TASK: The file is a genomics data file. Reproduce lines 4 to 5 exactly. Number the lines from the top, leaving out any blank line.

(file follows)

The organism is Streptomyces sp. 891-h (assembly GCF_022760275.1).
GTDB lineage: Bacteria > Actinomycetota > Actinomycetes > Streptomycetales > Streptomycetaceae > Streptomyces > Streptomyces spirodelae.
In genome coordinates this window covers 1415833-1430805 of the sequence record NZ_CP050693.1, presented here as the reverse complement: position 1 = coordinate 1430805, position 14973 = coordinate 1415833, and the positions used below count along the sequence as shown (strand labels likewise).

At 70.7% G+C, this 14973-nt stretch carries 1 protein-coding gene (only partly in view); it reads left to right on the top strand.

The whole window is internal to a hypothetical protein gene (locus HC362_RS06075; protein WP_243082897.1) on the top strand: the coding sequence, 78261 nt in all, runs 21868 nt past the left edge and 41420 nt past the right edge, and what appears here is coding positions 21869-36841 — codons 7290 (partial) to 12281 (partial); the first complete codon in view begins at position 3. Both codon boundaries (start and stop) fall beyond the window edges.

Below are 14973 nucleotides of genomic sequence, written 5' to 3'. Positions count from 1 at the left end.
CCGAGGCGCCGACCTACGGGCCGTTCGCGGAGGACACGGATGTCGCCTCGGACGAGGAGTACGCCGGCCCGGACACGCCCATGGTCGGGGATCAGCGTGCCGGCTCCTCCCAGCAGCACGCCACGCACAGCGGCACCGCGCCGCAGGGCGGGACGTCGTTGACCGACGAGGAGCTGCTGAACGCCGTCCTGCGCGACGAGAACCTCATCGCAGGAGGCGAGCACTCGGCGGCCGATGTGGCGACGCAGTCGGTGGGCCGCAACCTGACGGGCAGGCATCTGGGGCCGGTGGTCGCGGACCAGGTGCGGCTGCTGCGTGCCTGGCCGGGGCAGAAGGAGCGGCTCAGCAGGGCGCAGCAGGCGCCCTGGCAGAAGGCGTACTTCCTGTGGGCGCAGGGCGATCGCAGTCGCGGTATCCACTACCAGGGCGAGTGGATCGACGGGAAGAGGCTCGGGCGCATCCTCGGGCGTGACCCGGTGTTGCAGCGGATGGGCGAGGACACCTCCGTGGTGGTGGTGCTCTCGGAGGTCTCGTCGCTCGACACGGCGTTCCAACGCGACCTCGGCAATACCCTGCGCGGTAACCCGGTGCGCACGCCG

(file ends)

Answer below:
At 70.7% G+C, this 14973-nt stretch carries 1 protein-coding gene (only partly in view); it reads left to right on the top strand.

The whole window is internal to a hypothetical protein gene (locus HC362_RS06075; protein WP_243082897.1) on the top strand: the coding sequence, 78261 nt in all, runs 21868 nt past the left edge and 41420 nt past the right edge, and what appears here is coding positions 21869-36841 — codons 7290 (partial) to 12281 (partial); the first complete codon in view begins at position 3. Both codon boundaries (start and stop) fall beyond the window edges.